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Signpost #8 – Fear Lies

May 15, 2017
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We are hearing the word lies every day now in the news. Charges and counter charges. Are certain political leaders lying to us? Or is it the media? Most of us, if we’re honest, have a gnawing sense of uncertainty about what’s really going on.

But the issue of lying itself is not news at all, rather it is a sign of our fallen state, and the presence of the “father of lies” in the world. (John 8:44) My friend, Canon Mary Hays, contends that all sin originates in believing some lie about God. Think back over the Wilderness stories. What was the lie when God’s people panicked in their dead end at the Red Sea? Were they truly facing certain destruction? What was the lie when they discovered that the water at Meribah was undrinkable? Had God parted the sea only to finally allow them die of thirst in the desert? What lie provoked the disobedient hoarding of manna? Could God really be trusted to feed them? What was the lie that caused the idolatry at Sinai, while Moses was receiving the instruction from God? Was Moses actually gone for good?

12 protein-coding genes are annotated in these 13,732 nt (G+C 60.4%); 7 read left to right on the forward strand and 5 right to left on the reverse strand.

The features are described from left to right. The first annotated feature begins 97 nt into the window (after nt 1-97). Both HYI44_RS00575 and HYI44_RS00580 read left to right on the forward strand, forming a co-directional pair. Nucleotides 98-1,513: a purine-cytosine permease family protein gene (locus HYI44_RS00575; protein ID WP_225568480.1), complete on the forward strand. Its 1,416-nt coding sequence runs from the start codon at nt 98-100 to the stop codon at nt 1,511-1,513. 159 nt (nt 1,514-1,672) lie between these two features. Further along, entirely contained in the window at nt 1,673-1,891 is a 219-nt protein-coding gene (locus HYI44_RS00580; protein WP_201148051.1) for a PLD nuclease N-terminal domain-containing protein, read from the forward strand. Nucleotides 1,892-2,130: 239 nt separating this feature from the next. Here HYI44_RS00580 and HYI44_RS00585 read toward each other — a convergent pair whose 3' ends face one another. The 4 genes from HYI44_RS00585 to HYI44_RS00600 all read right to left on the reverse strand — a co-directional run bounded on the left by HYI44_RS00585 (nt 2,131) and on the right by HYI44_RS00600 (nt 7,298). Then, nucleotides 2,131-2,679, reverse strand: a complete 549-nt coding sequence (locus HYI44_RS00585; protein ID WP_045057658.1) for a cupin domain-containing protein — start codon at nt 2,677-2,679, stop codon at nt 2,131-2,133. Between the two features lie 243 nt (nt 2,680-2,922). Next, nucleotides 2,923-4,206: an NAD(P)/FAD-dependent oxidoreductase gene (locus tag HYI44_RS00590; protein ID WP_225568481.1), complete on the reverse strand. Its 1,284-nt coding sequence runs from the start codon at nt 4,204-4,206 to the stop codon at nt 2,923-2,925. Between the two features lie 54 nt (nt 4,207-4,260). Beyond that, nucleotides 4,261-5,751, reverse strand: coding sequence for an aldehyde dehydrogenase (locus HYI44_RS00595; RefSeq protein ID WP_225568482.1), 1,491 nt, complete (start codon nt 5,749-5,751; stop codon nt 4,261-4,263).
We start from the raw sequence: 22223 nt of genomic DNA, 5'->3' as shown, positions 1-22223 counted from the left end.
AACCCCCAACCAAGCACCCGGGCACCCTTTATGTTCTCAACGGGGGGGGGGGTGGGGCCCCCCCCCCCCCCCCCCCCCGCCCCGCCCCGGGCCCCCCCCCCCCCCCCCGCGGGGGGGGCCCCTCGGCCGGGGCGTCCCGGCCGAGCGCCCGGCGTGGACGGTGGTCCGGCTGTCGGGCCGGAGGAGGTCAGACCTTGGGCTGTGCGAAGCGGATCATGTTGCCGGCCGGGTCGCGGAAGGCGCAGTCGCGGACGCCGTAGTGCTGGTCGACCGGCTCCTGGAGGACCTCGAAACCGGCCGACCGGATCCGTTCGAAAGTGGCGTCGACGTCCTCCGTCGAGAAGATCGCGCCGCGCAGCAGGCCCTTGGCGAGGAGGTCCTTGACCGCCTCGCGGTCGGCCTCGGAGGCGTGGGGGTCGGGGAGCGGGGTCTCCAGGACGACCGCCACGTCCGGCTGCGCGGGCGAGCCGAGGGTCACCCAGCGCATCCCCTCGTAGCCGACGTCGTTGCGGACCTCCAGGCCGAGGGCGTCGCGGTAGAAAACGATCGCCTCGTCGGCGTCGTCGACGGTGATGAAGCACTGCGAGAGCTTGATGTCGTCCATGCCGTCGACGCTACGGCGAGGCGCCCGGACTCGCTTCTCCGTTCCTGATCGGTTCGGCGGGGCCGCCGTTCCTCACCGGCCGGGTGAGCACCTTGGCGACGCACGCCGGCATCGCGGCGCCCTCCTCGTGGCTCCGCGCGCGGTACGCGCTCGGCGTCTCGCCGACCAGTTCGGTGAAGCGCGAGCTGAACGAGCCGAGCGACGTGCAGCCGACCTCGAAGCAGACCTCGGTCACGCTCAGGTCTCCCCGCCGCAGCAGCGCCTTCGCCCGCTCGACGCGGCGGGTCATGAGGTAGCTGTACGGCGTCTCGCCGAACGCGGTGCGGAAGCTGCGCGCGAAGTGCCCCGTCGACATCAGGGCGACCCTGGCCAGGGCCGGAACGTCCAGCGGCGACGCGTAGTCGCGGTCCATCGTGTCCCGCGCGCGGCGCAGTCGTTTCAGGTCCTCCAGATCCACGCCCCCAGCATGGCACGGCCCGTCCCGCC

Perhaps the most disastrous example of Israel’s susceptibility to a lying spirit was demonstrated not long after the giving of the Law at Sinai. They had arrived at the edge of the land God had promised to Abraham, a promise reiterated again and again. Moses sent in twelve spies, asking them to bring back critical military information as well as a sample of the crops they found there. 40 days later, they returned with their report, and with evidence of the fruit of the land – a bunch of grapes too big for one person to carry! (Find the story in Numbers 13 &14.)

The spies brought a good news/bad news report. The land was everything God had promised, abundantly fruitful. But, at the same time, the enemy looked strong and numerous, and there were even giants! These were no lies. Both were true, and the spies brought back simple information.

The trouble comes . . . the trouble always comes . . . in what we do with simple, even frightening, information.

Ten of the twelve spies incited the crowd to succumb to their fears. What was the lie here? Could the God who had brought them out of Egypt and destroyed their enemies before their eyes not be trusted to deal with these enemies? True to form, the Israelites suggested a return to Egypt. Really? Brilliant! I’m sure they remember you fondly!

Two spies, Joshua and Caleb, instead urged the people to obey “at once,” expressing confidence that God could be trusted. They were not, however, persuasive, and Israel refused God’s promised gift. That generation, with the exception of the two trusting spies, would die in the desert before the next generation had a chance, once again, to trust God and take the land God was giving.